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News



August 07, 2013
Tribunal orders employee reinstatement after 11 years

The Ontario Human Rights Tribunal has ordered an employer to reinstate an employee, including back pay, following an 11.5-year disability-related absence.

The case involved a woman who went on long-term disability leave in late 2001 for a general anxiety disorder that included medical diagnoses of depression and post-traumatic stress disorder.  In April 2004, she was considered medically capable of returning to work but not in her original position.  However, her employer said there was no suitable position for her and subsequently terminated her employment.

She then filed a complaint with the Ontario Human Rights Commission.

Due to changes in Ontario’s human rights legislation and complaint procedures, the Tribunal was not able to review her case until 2009.

In its review of the case, the Tribunal found a suitable position was available as early as June 2003 but had not been made available to the disabled employee.  As a result, it ruled that the employer had breached its duty to “actively, promptly and diligently canvass possible solutions” to meet the disabled employee’s need for accommodation.

In its summary, the Tribunal noted that the primary objective of human rights legislation is the make an individual “whole” following a violation of their rights.  Since the woman could only find casual and part-time employment following her dismissal, it ruled that full reinstatement to a suitable position would be the only effective way of redressing her situation.  As a result, the Tribunal ordered the following:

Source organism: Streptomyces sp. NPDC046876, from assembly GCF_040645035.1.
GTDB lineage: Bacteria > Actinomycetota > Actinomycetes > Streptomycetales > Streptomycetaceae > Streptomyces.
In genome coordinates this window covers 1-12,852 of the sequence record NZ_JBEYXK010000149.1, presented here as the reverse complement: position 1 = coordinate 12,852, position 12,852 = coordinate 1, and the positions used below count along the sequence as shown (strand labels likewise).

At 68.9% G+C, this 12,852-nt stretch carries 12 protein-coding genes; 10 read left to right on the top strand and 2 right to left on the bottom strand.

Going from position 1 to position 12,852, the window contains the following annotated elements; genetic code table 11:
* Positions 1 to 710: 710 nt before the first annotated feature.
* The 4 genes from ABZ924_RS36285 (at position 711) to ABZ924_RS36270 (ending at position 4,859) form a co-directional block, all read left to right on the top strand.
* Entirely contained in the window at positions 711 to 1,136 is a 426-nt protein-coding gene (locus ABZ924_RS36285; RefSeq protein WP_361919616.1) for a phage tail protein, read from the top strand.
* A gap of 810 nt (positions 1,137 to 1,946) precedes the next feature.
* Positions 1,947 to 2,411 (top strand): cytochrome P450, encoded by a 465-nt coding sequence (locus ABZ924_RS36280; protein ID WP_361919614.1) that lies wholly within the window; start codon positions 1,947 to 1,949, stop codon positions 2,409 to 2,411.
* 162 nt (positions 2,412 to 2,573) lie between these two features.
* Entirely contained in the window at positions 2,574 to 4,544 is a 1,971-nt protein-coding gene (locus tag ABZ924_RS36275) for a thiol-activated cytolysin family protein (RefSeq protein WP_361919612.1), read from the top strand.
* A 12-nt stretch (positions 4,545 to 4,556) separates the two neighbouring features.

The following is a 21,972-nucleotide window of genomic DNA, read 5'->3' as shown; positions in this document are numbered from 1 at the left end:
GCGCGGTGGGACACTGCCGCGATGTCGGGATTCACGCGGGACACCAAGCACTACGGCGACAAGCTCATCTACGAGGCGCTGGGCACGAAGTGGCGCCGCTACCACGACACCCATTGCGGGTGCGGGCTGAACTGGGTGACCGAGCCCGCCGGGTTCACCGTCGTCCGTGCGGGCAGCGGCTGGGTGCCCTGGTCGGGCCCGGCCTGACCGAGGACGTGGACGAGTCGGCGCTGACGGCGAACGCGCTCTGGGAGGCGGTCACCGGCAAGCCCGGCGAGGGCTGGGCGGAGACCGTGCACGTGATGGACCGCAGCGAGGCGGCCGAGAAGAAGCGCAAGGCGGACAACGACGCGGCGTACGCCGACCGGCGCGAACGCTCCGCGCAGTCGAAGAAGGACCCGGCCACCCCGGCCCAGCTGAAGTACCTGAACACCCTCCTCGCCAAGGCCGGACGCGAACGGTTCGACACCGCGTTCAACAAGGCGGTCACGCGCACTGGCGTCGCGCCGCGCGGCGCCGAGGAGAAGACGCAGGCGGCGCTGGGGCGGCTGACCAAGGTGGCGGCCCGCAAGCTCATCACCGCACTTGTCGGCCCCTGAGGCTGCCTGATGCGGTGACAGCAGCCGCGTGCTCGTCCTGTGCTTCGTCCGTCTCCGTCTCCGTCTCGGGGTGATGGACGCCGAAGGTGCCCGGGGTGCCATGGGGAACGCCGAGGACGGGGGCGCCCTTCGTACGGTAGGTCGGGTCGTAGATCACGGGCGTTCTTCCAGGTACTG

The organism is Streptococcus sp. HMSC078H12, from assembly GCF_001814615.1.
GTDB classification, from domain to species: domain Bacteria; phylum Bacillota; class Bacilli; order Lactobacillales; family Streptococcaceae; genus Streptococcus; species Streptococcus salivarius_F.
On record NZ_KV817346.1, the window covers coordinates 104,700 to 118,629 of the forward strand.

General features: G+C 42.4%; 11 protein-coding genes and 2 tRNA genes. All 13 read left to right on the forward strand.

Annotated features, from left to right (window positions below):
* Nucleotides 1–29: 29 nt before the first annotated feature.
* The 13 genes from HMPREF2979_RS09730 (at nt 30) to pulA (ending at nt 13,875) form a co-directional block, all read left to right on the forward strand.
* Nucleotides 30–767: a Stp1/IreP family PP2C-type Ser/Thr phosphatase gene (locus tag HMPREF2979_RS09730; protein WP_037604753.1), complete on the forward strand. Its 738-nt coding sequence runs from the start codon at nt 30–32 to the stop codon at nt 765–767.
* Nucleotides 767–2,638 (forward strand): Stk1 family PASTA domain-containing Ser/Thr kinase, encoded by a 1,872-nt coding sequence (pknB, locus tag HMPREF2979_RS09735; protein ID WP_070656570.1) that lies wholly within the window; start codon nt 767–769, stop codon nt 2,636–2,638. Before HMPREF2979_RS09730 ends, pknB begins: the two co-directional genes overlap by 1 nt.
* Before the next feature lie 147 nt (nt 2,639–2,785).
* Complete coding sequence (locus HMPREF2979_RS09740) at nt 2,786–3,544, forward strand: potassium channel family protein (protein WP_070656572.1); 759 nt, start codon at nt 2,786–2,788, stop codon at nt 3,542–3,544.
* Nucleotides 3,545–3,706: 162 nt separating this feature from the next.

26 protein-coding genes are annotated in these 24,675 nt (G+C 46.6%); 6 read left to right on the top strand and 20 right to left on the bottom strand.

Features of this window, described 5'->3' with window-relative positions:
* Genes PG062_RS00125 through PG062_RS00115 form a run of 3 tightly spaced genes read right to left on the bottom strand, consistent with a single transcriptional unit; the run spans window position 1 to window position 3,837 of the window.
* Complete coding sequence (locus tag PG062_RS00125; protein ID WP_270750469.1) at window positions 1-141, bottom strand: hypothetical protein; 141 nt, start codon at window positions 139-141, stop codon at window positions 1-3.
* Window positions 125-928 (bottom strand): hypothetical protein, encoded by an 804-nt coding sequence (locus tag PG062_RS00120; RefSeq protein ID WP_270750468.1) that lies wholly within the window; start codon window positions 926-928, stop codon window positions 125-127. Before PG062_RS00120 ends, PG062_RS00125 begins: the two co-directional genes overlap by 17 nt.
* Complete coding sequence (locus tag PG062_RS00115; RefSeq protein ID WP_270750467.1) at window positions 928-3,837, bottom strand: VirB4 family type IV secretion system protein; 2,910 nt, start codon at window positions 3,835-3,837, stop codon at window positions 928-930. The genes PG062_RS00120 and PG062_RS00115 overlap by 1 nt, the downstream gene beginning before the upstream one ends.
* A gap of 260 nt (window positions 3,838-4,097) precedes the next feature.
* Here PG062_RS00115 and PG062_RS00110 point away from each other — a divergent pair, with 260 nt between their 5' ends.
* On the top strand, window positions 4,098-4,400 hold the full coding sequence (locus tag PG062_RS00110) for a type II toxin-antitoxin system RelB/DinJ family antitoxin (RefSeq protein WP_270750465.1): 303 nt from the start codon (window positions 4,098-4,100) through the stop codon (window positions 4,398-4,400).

• full reinstatement in a suitable position;
  • six months of training in the new position;
  • payment of lost wages dating to the time in 2003 when the first suitable position became available;
  • recognition of pensionable service dating back to 2003, including payment of the employer portion of her pension plan contributions from that time;
  • payment of the employee’s out-of-pocket medical and dental expenses dating to her termination in 2004;
  • compensation for the tax consequences related to her receipt of a lump sum payment at termination; and
  • $30,000 in damages to her dignity.

For plan sponsors in Ontario, the judgement by the Tribunal should serve as a strong reminder that human rights commissions and the judiciary take duty to accommodate provisions regarding the disabled extremely seriously.  Failure to accommodate a disabled person to the point of “undue hardship” could result in substantial award settlements and the tarnishing of the plan sponsor’s reputation.  And, as proven by this case, the passage of time may only increase court awards.

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